In tennis, one of the most common mistakes that newer players make is to look across the net at the spot they are targeting as they strike the ball (or worse yet, they look at their opponent.) You might not think this is a significant error, but it turns out, it is. And if you read a little further, there is a concept here that might help your trading.


The process of striking a tennis ball in your racquet’s sweet spot that’s coming toward you at 50, 70 or even 90 mph requires exquisite timing. The brain can handle it, but it needs the visual cues during the 3-5 milliseconds before the moment of impact in order to make the fine adjustments necessary to hit a solid shot and control its direction.


The paradox in tennis is that if you look at the target, or you look at your opponent, you will miss the target and dramatically increase your chances of making an unforced error. Instead, you must ignore your opponent and visualize your target in your mind’s eye as you prepare to strike the ball, but remain  focused on the ball through the swing and even a bit after contact.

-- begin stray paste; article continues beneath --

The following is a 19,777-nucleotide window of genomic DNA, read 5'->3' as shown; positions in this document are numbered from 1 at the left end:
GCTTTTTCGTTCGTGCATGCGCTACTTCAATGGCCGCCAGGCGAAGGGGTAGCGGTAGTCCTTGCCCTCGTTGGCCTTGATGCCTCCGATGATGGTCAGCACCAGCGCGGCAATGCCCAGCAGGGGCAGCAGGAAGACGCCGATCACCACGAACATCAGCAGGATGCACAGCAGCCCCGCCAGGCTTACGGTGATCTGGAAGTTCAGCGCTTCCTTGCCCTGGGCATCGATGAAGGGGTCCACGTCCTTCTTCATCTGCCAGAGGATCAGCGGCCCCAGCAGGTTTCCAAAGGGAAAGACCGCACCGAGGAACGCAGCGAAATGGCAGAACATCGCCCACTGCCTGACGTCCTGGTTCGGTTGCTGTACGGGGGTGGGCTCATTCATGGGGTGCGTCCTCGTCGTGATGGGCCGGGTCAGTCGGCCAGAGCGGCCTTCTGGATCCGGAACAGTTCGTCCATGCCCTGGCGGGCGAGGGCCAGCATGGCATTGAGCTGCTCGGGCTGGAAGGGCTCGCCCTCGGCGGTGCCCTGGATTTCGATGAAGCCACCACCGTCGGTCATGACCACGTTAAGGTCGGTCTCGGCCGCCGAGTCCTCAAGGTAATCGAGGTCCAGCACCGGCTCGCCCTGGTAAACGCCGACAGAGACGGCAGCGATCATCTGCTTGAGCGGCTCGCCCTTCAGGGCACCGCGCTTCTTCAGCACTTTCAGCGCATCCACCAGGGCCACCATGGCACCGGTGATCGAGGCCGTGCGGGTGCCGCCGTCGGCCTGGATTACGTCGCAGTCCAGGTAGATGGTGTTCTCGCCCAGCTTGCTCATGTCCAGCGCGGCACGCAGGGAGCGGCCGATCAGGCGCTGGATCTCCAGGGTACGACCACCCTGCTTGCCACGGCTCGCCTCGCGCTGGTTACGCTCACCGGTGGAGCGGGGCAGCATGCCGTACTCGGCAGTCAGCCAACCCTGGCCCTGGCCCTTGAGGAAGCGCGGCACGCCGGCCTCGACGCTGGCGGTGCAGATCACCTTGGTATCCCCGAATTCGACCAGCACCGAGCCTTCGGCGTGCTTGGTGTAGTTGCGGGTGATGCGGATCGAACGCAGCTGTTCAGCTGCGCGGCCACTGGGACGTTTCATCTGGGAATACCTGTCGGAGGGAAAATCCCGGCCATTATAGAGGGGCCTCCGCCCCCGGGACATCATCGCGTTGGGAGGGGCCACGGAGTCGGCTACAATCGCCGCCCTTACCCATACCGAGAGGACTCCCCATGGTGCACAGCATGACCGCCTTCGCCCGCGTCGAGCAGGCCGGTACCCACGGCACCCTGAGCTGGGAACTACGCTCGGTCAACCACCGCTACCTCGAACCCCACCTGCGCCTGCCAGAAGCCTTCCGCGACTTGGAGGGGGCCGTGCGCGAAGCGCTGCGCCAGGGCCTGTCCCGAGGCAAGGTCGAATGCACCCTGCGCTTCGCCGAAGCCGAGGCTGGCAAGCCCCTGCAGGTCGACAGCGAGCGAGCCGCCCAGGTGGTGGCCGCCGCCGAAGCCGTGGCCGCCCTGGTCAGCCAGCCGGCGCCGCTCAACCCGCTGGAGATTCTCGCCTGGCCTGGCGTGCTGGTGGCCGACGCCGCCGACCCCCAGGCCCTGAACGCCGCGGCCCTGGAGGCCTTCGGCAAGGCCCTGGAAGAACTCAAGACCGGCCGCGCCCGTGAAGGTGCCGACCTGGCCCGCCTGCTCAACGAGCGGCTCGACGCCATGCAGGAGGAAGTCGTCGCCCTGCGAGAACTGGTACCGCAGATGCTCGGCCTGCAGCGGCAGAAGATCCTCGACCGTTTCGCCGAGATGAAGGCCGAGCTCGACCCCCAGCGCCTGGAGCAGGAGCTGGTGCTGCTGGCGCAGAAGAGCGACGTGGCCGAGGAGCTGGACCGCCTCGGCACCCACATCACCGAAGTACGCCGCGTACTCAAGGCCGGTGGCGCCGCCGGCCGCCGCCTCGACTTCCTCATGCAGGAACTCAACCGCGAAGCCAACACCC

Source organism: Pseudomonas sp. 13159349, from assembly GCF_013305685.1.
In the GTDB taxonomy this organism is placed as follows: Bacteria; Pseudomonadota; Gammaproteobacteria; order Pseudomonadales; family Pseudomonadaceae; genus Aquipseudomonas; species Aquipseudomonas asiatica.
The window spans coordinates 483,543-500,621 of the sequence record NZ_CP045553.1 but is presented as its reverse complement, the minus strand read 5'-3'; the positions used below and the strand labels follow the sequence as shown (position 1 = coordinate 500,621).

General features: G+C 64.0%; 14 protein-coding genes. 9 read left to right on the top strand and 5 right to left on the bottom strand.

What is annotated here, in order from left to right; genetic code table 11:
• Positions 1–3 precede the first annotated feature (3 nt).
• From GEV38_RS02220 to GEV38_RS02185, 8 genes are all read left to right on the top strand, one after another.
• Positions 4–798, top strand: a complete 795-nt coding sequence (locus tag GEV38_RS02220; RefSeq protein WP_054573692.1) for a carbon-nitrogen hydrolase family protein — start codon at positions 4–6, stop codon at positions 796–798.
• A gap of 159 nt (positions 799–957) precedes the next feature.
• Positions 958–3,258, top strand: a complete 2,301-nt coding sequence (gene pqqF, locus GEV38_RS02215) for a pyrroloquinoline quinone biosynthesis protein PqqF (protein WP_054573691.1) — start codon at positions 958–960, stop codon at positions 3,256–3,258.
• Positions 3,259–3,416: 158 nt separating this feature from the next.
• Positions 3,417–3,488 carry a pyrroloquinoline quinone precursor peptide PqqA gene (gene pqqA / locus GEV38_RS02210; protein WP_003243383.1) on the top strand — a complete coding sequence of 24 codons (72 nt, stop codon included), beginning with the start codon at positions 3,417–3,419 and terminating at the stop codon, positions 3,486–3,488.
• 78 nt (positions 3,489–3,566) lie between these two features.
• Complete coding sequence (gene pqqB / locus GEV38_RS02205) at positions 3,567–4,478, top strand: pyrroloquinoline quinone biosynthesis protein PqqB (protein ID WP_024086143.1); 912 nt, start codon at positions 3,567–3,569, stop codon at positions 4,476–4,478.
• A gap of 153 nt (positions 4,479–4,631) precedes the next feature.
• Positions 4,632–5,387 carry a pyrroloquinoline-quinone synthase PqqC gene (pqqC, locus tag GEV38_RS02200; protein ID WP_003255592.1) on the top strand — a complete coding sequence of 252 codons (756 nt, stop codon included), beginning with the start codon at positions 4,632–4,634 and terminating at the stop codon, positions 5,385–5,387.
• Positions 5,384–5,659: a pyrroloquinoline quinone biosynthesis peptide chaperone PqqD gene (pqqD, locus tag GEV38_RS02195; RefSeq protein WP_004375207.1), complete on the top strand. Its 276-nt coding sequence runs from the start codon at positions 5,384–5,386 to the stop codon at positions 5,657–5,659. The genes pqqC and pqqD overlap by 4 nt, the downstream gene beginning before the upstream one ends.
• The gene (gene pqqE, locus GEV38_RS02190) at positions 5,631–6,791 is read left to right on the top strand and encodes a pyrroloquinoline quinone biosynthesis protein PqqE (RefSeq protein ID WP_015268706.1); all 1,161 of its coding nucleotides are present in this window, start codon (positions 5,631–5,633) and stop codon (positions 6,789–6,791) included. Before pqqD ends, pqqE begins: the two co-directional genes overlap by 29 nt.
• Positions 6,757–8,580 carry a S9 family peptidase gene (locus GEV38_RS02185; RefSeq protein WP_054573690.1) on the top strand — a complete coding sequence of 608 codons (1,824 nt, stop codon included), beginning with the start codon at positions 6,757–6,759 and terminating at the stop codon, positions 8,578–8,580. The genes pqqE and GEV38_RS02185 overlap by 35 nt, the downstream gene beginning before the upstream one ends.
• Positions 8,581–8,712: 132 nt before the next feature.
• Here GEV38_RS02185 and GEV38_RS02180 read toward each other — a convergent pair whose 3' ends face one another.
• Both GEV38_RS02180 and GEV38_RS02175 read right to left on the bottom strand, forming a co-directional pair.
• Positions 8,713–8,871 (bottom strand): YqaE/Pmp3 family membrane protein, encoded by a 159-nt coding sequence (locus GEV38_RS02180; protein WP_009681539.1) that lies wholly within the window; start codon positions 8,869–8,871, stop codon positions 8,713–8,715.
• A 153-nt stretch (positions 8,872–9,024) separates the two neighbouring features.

The pros are taught to not even turn their head to watch their shot cross the net.  In fact, the more still you can keep your head as you strike, the better.  Roger Federer is the prime exemplar of this skill, but you will also see it clearly in slow-mo replays of Kei Nishikori, who is playing a major tournament this week in Japan. At 5’ 10” and 165 lbs., Nishikori is at a distinct disadvantage on the pro circuit, where most players are over 6’ tall and more muscular, yet Kei is ranked #6 in the world, the highest ranking of any Japanese in history.


So what does this have to do with trading? Due to the high level of randomness that we encounter in the market, we all have a tendency to want to make up for losses or missed opportunities. In the short-term, this can cause us to over-focus on money and on winning.


But because we have a limited amount of attentional energy, we need to be careful about how we allocate it. If we are temporarily over-focused on the money, for example, we are likely to be under-focused on something else, such as our method. This loss of discipline opens the door to improvisation and revenge trading.


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